The thought occurs to me that I might not ever get fixed again.
I blame a lot on E. and maybe that’s not fair. But seriously…
E.’s death changed me. I kept thinking I would trudge through the grief and get to the other side and things would “get back to normal” and I would “feel like myself again.” That doesn’t seem to be the case. I think E.’s death altered me at a molecular level, shifted my DNA in ways I won’t be able to figure out how to switch back.
The light is fading and I’m so tired. I consider falling asleep next to my daughter, but there is still a lot of laundry to do, coffee to set up for the morning, and messages to return to friends.
I think about going to work this week and my heart starts to race. I think about the stack of bills lying in wait on my desk and my stomach lurches. I’m no longer sleepy.
I try to think about how my five year old daughter rode her bike with no training wheels for the first time this weekend, and how my nine year old has his first band concert this week in which he will play the trumpet. What brilliant triumphs!
You see, I’m not a total Debbie Downer. I still get blissed out by these every day miracles. Life still has color and flavor and lots of sound. I take every opportunity I can to indulge in rampant laughter.
But mostly I’m adrift inside myself, lost in the space within me. I’m like an astronaut, untethered from her rocket and running low on oxygen, uncertain what will happen next.
It’s a scary image. I think of calling someone up and telling someone about it, but I can’t reach out because that is even scarier.
I’d like to go and sit in the grass with E. and talk to her. It is one of the only places where I feel at peace these days, and sometimes I feel frustrated when I can’t get there, but the thought occurs to me that you can’t live your life in a cemetery.
I roll onto my back and look up into the darkness of my daughter’s room.
I’ve stopped crying.
I know I’ll wake up in the middle of the night and panic at the brackish taste in my mouth. My mind will race back over all the things I said throughout the previous day and will try to remember if I said anything gravely wrong or damning to anyone.
I’ll get up and brush my teeth. I’ll look at my reflection and think it’s so weird to be up brushing my teeth at three in the morning, but it’ll ground me enough to go back to bed for a couple more hours.
I’m sorry I’m such a mess. I’m sorry I’m so much. I’m sorry I’m so disorganized and self absorbed. I’m sorry.
I think that’s why I tend to drift away. I get big and crazy and too intense and then feel the need to take myself somewhere else.
It’s been a hard year and I’m broken and I might not be fixable as I drift farther and farther away from things I thought I knew.
All of a sudden I’m bawling my eyes out, shuddering silently next to her. I don’t want to wake her, but it feels like I will never stop as my body shakes and tears gush down my cheeks. I feel like someone is punching me in my face, in my gut. I feel like someone is wrapping their hand around my throat.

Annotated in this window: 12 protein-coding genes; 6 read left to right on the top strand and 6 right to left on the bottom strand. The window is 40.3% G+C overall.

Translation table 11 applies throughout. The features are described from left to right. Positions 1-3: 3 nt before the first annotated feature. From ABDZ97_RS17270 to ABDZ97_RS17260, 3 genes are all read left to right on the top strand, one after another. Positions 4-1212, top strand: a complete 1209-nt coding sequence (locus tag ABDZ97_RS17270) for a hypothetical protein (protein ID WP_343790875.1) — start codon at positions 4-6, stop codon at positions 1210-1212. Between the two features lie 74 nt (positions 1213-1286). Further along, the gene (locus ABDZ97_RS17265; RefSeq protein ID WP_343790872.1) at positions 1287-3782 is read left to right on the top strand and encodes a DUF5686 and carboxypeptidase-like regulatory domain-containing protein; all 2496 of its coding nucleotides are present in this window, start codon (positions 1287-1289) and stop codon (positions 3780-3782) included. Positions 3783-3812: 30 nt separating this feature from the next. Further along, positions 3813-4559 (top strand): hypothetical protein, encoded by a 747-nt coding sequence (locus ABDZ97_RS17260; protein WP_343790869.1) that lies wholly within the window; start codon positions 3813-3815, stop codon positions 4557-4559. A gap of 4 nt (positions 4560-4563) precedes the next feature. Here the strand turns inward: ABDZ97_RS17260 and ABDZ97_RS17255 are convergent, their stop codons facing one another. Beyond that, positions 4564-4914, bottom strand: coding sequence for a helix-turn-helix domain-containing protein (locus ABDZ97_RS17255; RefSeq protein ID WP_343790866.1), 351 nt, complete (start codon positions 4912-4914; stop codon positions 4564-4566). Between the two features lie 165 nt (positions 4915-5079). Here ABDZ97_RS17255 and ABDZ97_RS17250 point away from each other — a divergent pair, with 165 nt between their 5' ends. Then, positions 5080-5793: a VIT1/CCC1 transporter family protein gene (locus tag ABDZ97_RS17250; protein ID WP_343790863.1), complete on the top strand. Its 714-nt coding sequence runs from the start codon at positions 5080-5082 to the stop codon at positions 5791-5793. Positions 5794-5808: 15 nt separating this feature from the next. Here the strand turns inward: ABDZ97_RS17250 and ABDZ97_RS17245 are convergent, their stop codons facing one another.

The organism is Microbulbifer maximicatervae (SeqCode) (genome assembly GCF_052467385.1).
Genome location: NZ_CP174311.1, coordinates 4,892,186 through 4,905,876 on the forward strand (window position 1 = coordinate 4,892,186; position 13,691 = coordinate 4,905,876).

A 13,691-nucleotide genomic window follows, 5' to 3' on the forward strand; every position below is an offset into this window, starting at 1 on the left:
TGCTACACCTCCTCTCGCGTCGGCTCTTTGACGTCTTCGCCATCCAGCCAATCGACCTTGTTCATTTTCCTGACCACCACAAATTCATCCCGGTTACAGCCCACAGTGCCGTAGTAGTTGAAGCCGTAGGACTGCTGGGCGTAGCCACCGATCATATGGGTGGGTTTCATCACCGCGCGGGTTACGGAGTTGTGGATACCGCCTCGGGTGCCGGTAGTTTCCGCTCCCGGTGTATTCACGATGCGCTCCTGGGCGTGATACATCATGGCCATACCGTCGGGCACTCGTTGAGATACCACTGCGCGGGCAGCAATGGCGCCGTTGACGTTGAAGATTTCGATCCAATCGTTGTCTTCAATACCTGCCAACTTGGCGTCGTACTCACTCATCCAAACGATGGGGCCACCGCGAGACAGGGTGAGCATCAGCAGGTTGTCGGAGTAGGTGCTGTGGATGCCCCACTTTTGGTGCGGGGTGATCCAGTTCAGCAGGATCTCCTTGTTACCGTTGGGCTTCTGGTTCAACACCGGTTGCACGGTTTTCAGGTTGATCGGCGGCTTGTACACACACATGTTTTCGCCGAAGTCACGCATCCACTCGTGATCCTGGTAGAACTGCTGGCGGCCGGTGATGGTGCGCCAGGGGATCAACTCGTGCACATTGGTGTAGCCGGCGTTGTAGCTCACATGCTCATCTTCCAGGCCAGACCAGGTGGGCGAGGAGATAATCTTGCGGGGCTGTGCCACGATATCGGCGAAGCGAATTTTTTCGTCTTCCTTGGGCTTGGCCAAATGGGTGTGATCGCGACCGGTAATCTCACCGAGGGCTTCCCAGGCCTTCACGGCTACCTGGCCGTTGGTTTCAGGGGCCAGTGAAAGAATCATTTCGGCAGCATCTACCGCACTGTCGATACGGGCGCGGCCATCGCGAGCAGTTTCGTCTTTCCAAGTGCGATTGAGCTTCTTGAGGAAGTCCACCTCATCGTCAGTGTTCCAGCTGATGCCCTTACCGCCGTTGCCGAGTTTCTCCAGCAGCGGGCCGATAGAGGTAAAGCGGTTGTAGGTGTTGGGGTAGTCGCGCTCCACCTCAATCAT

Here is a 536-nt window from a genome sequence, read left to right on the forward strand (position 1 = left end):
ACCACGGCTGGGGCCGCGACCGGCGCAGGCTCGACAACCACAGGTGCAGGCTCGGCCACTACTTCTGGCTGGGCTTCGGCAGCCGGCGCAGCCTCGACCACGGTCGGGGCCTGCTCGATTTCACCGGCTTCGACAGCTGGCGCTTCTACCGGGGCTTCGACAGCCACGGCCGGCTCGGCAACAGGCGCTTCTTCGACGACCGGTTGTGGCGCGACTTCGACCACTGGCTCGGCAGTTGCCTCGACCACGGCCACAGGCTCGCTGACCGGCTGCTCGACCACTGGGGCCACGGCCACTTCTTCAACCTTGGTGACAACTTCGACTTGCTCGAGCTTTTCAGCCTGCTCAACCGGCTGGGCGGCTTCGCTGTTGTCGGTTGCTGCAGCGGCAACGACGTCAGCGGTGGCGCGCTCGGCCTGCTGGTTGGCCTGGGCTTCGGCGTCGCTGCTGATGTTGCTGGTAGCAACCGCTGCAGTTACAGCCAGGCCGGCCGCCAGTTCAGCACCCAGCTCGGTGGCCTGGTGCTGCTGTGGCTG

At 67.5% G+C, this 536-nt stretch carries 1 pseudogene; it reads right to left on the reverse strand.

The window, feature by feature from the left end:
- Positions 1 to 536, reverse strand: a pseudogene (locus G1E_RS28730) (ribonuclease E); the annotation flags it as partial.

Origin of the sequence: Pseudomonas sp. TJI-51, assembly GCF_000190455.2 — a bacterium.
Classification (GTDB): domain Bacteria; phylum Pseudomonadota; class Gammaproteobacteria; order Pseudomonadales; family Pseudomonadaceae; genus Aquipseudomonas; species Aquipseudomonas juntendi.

My five year old purrs in her dreams, and the noise tethers me to this reality.
I take out my phone and text my best friend. I beg her to never die. She says something warm and then tells me a joke and next thing I know I’m shaking again, but this time in laughter.
That’s how life is these days.
My mood shifts as though I’m dancing on the edge of a blade. One moment, I’ve got my shit together and the next I’m dissolving.
It’s been four months since E. died. Almost five. It seems an eternity and it seems no time at all. I still just want to talk about her all the time. Her voice is still right beneath the follicles of my hair. And yet, despite the immediacy of her presence, she is farther away than ever.
Death is a fucking fucker and that is about as eloquent as I can get about it at the moment. Grief is an even fucking-er fucker.
Someone said to me last week that grief is love that has nowhere to go. That’s a more graceful way of putting what I feel I guess. This pent up surge of love and emotion that has no channel.
I go to E.’s grave every week and I talk to her. I catch my voice rise and fall in the same cadence it would when she was alive with me. We had this silly, journalistic way of talking to one another, reporting all of the mundane.
She remembered everything I told her, even the dumbest, most minor details like it was something super important. She relished stories about my husband and kids. You know, as a working mom, it does not take much to make me happy. I’d tell her stuff like how touched I was that my husband stayed home with a sick kiddo or remembered to buy toilet paper on his way home from work, and she’d bring it up months later. Like if I was annoyed with my husband, she would say something like, “But he’s really a thoughtful guy. Remember the time he brought home the toilet paper and took Jack to the doctor?”